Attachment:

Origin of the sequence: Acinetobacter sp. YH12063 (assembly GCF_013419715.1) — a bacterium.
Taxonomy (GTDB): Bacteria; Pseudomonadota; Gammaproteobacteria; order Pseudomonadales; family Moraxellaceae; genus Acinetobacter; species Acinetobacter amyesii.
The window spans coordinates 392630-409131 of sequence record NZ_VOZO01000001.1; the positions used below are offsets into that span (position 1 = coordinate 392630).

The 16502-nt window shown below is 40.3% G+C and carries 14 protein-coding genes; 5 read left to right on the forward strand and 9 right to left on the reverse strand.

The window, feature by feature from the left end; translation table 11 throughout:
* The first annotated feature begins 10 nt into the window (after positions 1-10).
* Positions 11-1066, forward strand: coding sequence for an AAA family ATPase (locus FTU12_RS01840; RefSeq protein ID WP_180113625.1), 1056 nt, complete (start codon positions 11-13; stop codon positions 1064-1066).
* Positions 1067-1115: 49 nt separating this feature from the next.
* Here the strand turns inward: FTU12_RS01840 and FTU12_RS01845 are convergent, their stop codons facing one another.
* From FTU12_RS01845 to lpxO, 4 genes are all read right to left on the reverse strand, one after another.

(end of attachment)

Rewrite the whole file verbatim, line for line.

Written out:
Origin of the sequence: Acinetobacter sp. YH12063 (assembly GCF_013419715.1) — a bacterium.
Taxonomy (GTDB): Bacteria; Pseudomonadota; Gammaproteobacteria; order Pseudomonadales; family Moraxellaceae; genus Acinetobacter; species Acinetobacter amyesii.
The window spans coordinates 392630-409131 of sequence record NZ_VOZO01000001.1; the positions used below are offsets into that span (position 1 = coordinate 392630).

The 16502-nt window shown below is 40.3% G+C and carries 14 protein-coding genes; 5 read left to right on the forward strand and 9 right to left on the reverse strand.

The window, feature by feature from the left end; translation table 11 throughout:
* The first annotated feature begins 10 nt into the window (after positions 1-10).
* Positions 11-1066, forward strand: coding sequence for an AAA family ATPase (locus FTU12_RS01840; RefSeq protein ID WP_180113625.1), 1056 nt, complete (start codon positions 11-13; stop codon positions 1064-1066).
* Positions 1067-1115: 49 nt separating this feature from the next.
* Here the strand turns inward: FTU12_RS01840 and FTU12_RS01845 are convergent, their stop codons facing one another.
* From FTU12_RS01845 to lpxO, 4 genes are all read right to left on the reverse strand, one after another.